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Bonfire Night and the Law

Bonfire Night and the Law

Bonfire Night and the Law

There are no specific laws against having a bonfire, but there are laws for the nuisance they can cause. The main two being that you can’t use them to get rid of household waste if it will cause pollution or harm people’s health. This includes burning it so beware of plastics etc

You could also be fined if you light a fire and you allow the smoke to drift across the road and become a danger to traffic. In 2011 there was a multi vehicle accident on the M5 which was believed to have been caused by fog and smoke from a nearby display was a contributory factor. If authorities believe your bonfire is causing a nuisance, firefighters can extinguish it although it is unlikely if private family bonfires are sensible and supervised.

In relation to fireworks there are several laws that cover the sale, possession and use of fireworks.
It is illegal to sell fireworks to people under 18. You can be fined up to £5,000 and imprisoned for up to 6 months for selling or using fireworks illegally. You could also get an on-the-spot fine of £90.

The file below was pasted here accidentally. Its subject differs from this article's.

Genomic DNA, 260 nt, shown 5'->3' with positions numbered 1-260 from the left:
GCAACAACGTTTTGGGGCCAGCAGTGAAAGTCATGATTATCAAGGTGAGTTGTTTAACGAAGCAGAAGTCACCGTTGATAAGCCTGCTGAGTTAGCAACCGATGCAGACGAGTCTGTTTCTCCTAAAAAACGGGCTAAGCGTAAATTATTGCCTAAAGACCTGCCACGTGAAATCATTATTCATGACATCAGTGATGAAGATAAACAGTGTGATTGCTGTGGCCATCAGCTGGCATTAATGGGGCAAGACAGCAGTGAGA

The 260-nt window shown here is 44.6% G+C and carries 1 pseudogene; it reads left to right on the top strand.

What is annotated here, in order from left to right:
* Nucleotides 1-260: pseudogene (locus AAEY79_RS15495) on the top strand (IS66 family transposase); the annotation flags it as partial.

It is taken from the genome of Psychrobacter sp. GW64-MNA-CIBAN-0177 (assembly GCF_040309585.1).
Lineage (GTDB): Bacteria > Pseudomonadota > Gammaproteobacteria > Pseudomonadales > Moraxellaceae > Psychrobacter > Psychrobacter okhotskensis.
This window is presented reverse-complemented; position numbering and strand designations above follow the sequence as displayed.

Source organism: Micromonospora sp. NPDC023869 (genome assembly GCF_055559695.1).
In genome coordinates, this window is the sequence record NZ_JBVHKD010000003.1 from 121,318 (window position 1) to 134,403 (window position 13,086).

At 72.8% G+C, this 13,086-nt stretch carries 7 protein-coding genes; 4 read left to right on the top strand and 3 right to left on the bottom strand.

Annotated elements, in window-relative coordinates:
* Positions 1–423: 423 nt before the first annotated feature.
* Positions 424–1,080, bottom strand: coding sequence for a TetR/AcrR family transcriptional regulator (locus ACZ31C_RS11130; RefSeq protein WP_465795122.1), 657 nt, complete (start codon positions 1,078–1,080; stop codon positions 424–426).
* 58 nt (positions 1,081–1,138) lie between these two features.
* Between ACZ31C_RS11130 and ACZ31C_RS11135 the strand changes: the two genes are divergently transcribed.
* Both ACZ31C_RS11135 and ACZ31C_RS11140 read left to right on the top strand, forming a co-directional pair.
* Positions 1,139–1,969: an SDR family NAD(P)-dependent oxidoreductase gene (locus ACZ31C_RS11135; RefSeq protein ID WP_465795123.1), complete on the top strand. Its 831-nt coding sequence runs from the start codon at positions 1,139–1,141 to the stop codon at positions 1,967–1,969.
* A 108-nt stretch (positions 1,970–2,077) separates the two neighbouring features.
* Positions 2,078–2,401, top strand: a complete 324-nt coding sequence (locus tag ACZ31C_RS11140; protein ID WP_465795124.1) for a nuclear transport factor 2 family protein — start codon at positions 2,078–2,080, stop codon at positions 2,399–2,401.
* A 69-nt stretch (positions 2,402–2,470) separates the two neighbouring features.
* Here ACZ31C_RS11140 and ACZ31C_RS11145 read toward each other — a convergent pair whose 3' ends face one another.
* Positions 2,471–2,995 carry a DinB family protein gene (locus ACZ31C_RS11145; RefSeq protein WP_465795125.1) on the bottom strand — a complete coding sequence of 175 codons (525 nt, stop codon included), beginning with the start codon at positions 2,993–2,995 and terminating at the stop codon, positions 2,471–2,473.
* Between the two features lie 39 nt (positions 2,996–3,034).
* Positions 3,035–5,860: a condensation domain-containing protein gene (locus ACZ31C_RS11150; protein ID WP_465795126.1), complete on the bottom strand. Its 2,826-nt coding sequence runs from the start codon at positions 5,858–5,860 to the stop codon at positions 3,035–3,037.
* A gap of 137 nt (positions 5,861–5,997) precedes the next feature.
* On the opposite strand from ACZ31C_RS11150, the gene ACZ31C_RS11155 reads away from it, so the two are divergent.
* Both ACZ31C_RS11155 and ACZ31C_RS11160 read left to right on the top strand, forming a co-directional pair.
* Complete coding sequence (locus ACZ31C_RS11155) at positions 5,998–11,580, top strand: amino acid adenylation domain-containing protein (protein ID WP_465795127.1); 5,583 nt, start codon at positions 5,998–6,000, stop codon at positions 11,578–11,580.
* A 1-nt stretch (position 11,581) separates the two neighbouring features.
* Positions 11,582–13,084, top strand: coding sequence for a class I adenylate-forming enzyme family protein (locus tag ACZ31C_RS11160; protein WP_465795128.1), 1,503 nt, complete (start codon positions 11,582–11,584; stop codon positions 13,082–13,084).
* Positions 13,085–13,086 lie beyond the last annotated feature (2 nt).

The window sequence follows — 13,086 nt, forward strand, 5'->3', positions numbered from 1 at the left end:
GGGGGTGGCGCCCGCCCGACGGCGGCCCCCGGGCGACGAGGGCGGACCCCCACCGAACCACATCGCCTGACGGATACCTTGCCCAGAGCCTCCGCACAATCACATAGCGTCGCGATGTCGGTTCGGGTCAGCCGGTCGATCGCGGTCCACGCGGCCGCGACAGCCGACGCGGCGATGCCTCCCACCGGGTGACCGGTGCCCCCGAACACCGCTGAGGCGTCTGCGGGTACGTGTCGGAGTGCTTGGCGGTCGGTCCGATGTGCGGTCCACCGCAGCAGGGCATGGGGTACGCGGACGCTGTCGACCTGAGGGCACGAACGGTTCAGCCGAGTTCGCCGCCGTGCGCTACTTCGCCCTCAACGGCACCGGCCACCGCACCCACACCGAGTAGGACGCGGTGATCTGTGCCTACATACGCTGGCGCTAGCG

It is also an offence for people under 18 to possess fireworks in a public place. There are also laws concerning the storage of fireworks however these would likely not apply if you are simply buying smaller quantities available in supermarkets etc.

November 5th is also one of nights you can use fireworks after 11pm. On bonfire night the restriction is lifted until midnight.

Ultimately fireworks are dangerous incendiary devices and should be used sensibly for everyone to enjoy bonfire night. Occasionally they are used incorrectly and people can find themselves seriously injured or facing criminal offences including public order offences, arson and criminal damage. All of which can carry periods of imprisonment if convicted.

Hopefully everyone stays safe and enjoys the evening. If you need any assistance with any of the offences mentioned here or any other criminal matter please call on team on 0151 480 5777 or email crime@levinslaw.co.uk

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